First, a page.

About Gypsy Jazz

The Roma (Gypsies) are an ethnic group originating from India and sharing a language (Romani) but spread throughout the world and until recently very migratory. Many of them are known by their stunning musical skills; amongst these would be Spain’s flamenco guitarists Paco De Lucia and Tomatito, brass bands from the Balkans like Boban Markovic, the Romanian string band Taraf De Haidouks, and France’s Bireli Lagrene.

The gypsies of western Europe tend to play jazz; this is due to the enormous musical contributions made by Jean “Django” Reinhardt, a gypsy living in Paris in the 30’s who was turned on to American jazz records and began to play the music, filtered through his own experience and identity. Reinhardt’s early jazz, and the tradition that has become known as gypsy jazz, is characterized by the prevalence of acoustic string instruments and the lack of drums. In this style the role of the drums is held down by the rhythm guitar’s pulsing chords, commonly known as “le pompe” (the pump). Whereas American jazz tended to feature horns and the piano, in gypsy jazz you’ll find mainly guitars, violins, and contra-bass. Horns, accordions,drums and other instruments make their appearances but are less common; piano is rare.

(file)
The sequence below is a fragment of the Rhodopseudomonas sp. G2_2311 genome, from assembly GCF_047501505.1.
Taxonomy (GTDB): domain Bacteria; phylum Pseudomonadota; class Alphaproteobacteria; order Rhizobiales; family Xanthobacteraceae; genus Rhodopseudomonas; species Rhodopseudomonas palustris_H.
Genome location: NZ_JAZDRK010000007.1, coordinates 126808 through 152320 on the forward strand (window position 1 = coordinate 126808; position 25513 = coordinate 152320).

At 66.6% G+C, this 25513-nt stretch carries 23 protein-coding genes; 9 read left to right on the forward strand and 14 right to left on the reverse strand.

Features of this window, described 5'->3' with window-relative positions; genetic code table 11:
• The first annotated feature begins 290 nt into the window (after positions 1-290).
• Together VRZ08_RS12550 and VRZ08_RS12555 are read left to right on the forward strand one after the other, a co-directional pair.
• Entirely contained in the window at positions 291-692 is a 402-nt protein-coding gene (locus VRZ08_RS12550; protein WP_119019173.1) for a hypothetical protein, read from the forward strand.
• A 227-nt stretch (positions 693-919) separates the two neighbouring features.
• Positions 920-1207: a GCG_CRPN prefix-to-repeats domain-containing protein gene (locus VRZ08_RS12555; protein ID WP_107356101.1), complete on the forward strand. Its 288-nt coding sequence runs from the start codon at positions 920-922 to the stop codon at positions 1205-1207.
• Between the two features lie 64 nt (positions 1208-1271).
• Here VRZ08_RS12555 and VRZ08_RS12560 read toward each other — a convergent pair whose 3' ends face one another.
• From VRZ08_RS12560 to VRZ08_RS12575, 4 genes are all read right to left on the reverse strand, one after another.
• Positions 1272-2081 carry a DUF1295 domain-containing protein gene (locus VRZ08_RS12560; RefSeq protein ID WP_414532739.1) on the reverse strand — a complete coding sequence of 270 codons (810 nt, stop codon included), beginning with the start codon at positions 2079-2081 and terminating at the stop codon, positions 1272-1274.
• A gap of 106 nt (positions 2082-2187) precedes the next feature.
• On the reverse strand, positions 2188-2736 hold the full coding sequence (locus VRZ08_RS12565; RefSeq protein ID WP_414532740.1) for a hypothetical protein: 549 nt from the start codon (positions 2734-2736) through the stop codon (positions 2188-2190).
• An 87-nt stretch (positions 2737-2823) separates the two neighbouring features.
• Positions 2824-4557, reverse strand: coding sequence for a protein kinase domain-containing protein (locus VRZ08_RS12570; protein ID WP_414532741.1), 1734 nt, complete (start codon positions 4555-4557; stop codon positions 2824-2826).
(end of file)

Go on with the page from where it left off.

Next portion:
Many things distinguished Django’s career but it’s remarkable that he played guitar at all. When he was 18 he was badly burned in a fire which largely paralyzed the ring and pinky fingers of his fretting hand and nearly took his leg. After a year and a half he began to reconstruct a technique using mainly his thumb, index and middle fingers, to eventually become one of the greatest guitarists EVER.

You can see one of the rare film clips of Django playing here.

I encourage you to read more about Django Reinhardt, an absolute musical genius and fascinating individual.